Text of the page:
There was always going to be an implementation dip, or a struggle zone, he says, but schools need to look at the issues and figure out how to solve them. 

At Churton Park’s Amesbury School, a modern school made up of flexible learning spaces, principal Lesley Murrihy says they have learnt that to teach effectively in the modern spaces, teachers need to have a progressive approach, and combine it with traditional knowledge. 

It was a matter of finding how to mesh the two together in the best interest of students. 

That created a need for “massive” teacher development, Murrihy says. The challenges teachers faced in meeting the needs of 21st century students applied to both modern and traditional teaching spaces. 

High school teacher Tom* says putting “a beanbag in a room and a light up at a jaunty angle” is not enough to change teachers’ relationships with students and other staff.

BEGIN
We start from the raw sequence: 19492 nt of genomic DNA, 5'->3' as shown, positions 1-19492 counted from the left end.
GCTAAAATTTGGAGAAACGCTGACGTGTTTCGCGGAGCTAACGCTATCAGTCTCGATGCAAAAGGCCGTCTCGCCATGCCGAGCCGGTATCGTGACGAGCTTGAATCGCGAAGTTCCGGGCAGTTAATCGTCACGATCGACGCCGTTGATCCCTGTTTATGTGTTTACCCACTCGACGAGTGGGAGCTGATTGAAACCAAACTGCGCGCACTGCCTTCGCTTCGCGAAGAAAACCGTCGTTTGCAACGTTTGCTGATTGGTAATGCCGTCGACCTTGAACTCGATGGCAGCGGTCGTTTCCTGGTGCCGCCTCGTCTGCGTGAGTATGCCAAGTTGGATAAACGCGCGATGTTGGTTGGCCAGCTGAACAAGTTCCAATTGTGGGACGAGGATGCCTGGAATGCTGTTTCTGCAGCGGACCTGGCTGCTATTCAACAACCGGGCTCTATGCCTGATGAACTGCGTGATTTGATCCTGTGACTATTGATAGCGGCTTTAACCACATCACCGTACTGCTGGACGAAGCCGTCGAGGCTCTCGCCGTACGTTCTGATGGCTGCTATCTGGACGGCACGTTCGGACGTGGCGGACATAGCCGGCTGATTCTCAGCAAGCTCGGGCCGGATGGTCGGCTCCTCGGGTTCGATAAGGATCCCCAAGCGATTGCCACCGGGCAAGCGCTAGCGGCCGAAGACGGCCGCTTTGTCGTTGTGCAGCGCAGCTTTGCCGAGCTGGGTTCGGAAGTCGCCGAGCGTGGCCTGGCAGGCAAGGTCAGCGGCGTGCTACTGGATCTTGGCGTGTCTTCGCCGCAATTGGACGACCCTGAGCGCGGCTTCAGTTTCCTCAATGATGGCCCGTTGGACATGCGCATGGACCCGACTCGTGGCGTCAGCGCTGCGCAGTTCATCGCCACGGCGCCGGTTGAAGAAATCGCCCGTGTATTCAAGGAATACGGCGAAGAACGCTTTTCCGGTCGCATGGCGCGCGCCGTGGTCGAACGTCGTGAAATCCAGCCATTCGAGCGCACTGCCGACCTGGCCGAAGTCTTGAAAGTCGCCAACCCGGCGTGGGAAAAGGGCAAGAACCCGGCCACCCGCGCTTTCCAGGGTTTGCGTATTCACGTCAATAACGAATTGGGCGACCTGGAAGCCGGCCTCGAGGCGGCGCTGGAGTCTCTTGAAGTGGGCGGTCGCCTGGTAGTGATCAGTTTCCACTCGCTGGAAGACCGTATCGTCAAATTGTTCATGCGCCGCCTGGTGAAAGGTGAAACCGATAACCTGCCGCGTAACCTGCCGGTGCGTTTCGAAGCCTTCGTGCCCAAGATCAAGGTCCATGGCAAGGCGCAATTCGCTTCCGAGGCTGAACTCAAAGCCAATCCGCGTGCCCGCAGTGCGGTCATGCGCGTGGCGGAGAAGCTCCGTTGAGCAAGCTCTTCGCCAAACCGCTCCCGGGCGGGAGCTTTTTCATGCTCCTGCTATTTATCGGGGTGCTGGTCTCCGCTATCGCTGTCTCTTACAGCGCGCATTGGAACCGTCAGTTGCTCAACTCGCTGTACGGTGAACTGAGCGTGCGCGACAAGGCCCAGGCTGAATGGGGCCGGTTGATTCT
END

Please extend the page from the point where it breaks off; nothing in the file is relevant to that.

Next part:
Working in an MLE lets him focus on students who need more help but, as one of few teachers at his school experienced with those spaces, he knows his colleagues are only starting the “few years of really hard work” needed to adopt a student-led teaching style.

“For the first few weeks or months it’s like trying to teach in a different language.”

Students who want to avoid a particular teacher have the freedom to do so in an MLE, but teachers, used to being “the king of their own classrooms”, must manage personal and professional differences during the often-stressful transition to collaborative teaching.

“As people, we’re not used to being observed all the time. We have to be vulnerable because people see you on your bad days and your good days. There’s not a lot of room to be proud in this environment.

“If you have got a culture where you’re not discussing it, you’re going to implode.”

Tom says school boards often filled a gap in knowledge about collaborative teaching methods as the Government’s commitment to MLEs was “at an architectural level, I have found”.

Casey says the ministry offers professional development programmes when schools request them.

Schools should not have to ask, says Halswell School principal Bruce Topham.

His school had “limited warning” it would be among the first MLEs in Canterbury and immediately embarked upon a “custom” training programme.

“I don’t think all schools have had that opportunity, which is a crying shame. If they’re not doing what we did or something similar it’s going to be a challenge.”